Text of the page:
Death Penalty in the US Essay

The US military, the US federal government, and 37 states in the US authorized the death penalty on 1 April 2008. Jurisdictions that did not authorize the death penalty included the District of Columbia and 13 other states in the US. In the year 2008, the Nebraska Supreme Court emphasized that the execution method involving the use of electric chair was a violation of the Nebraska Constitution. Nebraska does not have a death penalty as there is no alternative execution method on the books. In the year 2004, the New York Supreme Court also ruled that the prevailing methods of death penalty were in conflict with the Constitution of the New York. The death penalty in New York was effectively eliminated since the legislature did not attempt to alter the procedures of death penalty.

Significance of Death Penalty

The theoretical significance of implementing the laws of death penalty comprises three fundamental themes, namely incapacitation, retribution, and deterrence. Incapacitation is the containment of the criminals that keeps them from causing harm to the public as they are in the correctional monitoring. Execution of the criminals in the death penalty is the proper way to ensure incapacitation. Deterrence comprises the direct as well as the indirect advantages of executing the criminals. Retribution includes the philosophical and theoretical tenets of the reason and the way of execution (Grimes, 2010, p. 181). Retribution is a complicated punishment psychology (Bohm, 1992) and asserts that criminals must be punished for their crime and the severity of punishment must accord with the gravity of the crime committed. It means the payback or requital for the criminal’s action. “The death penalty has been and continues to be defended on the grounds in which society has the ethical responsibility to protect the welfare and security of its citizens from the heinous crimes which justify such a sentence” (Weatherby et al., 2012). Death penalty derives its significance from the fact that the criminal needs to be punished for the heinous crime that he/she has committed.

Methods of Execution

Death penalty in the US is offered in a whole range of ways that include but are not limited to electrocution, lethal injection, gas chamber, firing squad, and hanging. Some of these methods are described below:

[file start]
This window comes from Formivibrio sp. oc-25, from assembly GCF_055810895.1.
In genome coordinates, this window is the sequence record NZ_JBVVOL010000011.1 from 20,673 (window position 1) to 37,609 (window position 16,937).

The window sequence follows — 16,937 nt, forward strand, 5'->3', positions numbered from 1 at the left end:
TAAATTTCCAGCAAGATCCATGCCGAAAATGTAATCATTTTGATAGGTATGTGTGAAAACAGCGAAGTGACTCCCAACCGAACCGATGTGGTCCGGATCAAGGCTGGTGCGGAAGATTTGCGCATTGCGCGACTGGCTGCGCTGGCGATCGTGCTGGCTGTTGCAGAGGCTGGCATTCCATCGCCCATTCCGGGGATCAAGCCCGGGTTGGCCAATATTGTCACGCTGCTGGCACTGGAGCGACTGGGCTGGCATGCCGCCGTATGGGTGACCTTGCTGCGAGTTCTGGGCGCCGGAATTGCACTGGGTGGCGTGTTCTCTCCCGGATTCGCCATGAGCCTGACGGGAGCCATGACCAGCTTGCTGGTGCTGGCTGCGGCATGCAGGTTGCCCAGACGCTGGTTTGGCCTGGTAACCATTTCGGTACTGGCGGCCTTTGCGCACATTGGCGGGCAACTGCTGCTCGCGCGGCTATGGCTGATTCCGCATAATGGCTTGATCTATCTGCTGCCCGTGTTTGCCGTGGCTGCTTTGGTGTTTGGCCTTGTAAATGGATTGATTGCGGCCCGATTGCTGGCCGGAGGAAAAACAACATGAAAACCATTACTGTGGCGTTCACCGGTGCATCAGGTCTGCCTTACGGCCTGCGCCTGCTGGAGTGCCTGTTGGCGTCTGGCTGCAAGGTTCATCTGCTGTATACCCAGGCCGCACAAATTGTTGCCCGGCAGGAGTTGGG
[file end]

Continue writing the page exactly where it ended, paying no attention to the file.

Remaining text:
New York built the electric chair for the first time in the year 1888 in an attempt to use a more human method of death penalty as compared to hanging (Death Penalty Information Center, 2012). Today, many states in the US use electrocution to give the death penalty to the criminals. To cause the criminal’s death through electrocution, the criminal is shaved and tied to a chair with the help of belts all across the body including the chest, arms, and legs. An electrode in the shape of a skull is attached with the forehead and the scalp upon a sponge that is made sprayed with saline. Conductive jelly is used to moisten another electrode that is attached to the leg of the prisoner. After this, the prisoner is blindfolded. “After the execution team has withdrawn to the observation room, the warden signals the executioner, who pulls a handle to connect the power supply. A jolt of between 500 and 2000 volts, which lasts for about 30 seconds, is given” (Death Penalty Information Center, 2012). After it has been confirmed that the inmate’s heart has stopped beating, the current is turned off.

Lethal Injection

Lethal injection is used by 36 states of the US today as the method of execution. In this method, the criminal is bound to a gurney. The execution team places a number of heart monitors upon the individual’s skin. They inset two needles into usable veins in the arms of the inmate. One of the needles is a back-up. The needle is connected with long tubes to numerous intravenous drips. The first drip consists of a saline solution that is harmless and starts immediately. When the warden signals, the inmate is exposed to the witnesses who have gathered in the adjoining room with the raising of a curtain. The inmate is put to sleep by giving him/her an injection of sodium thiopental. The inmate’s muscular system is paralyzed by giving him/her an injection of pancuronium bromide or pavulon. With the paralysis of the body, the inmate’s breath stops. Finally, an injection of potassium chloride is given to the inmate which stops the inmate’s heart-beat. Death happens as a result of the overdose of anesthesia as well as the cardiac and respiratory arrest.